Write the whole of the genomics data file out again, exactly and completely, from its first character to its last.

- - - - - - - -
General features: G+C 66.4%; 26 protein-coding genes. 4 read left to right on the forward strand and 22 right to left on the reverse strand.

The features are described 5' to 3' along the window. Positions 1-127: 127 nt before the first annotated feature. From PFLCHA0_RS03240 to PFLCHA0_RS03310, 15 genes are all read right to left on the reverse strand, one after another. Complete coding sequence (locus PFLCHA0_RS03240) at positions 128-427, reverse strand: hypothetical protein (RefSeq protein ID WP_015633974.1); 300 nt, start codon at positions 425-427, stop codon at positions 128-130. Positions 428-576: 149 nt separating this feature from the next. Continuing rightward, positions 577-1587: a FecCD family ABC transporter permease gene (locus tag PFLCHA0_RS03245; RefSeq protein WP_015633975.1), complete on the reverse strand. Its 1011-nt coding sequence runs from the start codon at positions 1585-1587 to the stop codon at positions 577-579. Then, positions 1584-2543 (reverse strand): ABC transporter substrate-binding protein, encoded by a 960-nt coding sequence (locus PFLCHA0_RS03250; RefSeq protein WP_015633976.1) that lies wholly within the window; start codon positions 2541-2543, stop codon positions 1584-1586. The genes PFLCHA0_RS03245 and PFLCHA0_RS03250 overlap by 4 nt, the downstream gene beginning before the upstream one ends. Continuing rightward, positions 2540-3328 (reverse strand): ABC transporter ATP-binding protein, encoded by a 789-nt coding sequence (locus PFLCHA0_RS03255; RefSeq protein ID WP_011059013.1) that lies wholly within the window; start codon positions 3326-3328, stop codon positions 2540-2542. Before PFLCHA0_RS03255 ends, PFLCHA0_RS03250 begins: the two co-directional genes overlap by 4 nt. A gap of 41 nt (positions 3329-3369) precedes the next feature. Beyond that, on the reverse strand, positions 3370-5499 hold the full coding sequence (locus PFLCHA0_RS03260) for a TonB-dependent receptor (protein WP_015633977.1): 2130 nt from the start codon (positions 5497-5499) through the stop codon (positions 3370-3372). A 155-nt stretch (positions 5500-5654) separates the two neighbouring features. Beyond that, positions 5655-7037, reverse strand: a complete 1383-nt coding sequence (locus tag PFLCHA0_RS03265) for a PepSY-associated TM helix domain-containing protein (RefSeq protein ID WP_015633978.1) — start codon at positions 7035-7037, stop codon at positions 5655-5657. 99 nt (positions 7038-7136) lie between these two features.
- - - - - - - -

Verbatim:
General features: G+C 66.4%; 26 protein-coding genes. 4 read left to right on the forward strand and 22 right to left on the reverse strand.

The features are described 5' to 3' along the window. Positions 1-127: 127 nt before the first annotated feature. From PFLCHA0_RS03240 to PFLCHA0_RS03310, 15 genes are all read right to left on the reverse strand, one after another. Complete coding sequence (locus PFLCHA0_RS03240) at positions 128-427, reverse strand: hypothetical protein (RefSeq protein ID WP_015633974.1); 300 nt, start codon at positions 425-427, stop codon at positions 128-130. Positions 428-576: 149 nt separating this feature from the next. Continuing rightward, positions 577-1587: a FecCD family ABC transporter permease gene (locus tag PFLCHA0_RS03245; RefSeq protein WP_015633975.1), complete on the reverse strand. Its 1011-nt coding sequence runs from the start codon at positions 1585-1587 to the stop codon at positions 577-579. Then, positions 1584-2543 (reverse strand): ABC transporter substrate-binding protein, encoded by a 960-nt coding sequence (locus PFLCHA0_RS03250; RefSeq protein WP_015633976.1) that lies wholly within the window; start codon positions 2541-2543, stop codon positions 1584-1586. The genes PFLCHA0_RS03245 and PFLCHA0_RS03250 overlap by 4 nt, the downstream gene beginning before the upstream one ends. Continuing rightward, positions 2540-3328 (reverse strand): ABC transporter ATP-binding protein, encoded by a 789-nt coding sequence (locus PFLCHA0_RS03255; RefSeq protein ID WP_011059013.1) that lies wholly within the window; start codon positions 3326-3328, stop codon positions 2540-2542. Before PFLCHA0_RS03255 ends, PFLCHA0_RS03250 begins: the two co-directional genes overlap by 4 nt. A gap of 41 nt (positions 3329-3369) precedes the next feature. Beyond that, on the reverse strand, positions 3370-5499 hold the full coding sequence (locus PFLCHA0_RS03260) for a TonB-dependent receptor (protein WP_015633977.1): 2130 nt from the start codon (positions 5497-5499) through the stop codon (positions 3370-3372). A 155-nt stretch (positions 5500-5654) separates the two neighbouring features. Beyond that, positions 5655-7037, reverse strand: a complete 1383-nt coding sequence (locus tag PFLCHA0_RS03265) for a PepSY-associated TM helix domain-containing protein (RefSeq protein ID WP_015633978.1) — start codon at positions 7035-7037, stop codon at positions 5655-5657. 99 nt (positions 7038-7136) lie between these two features.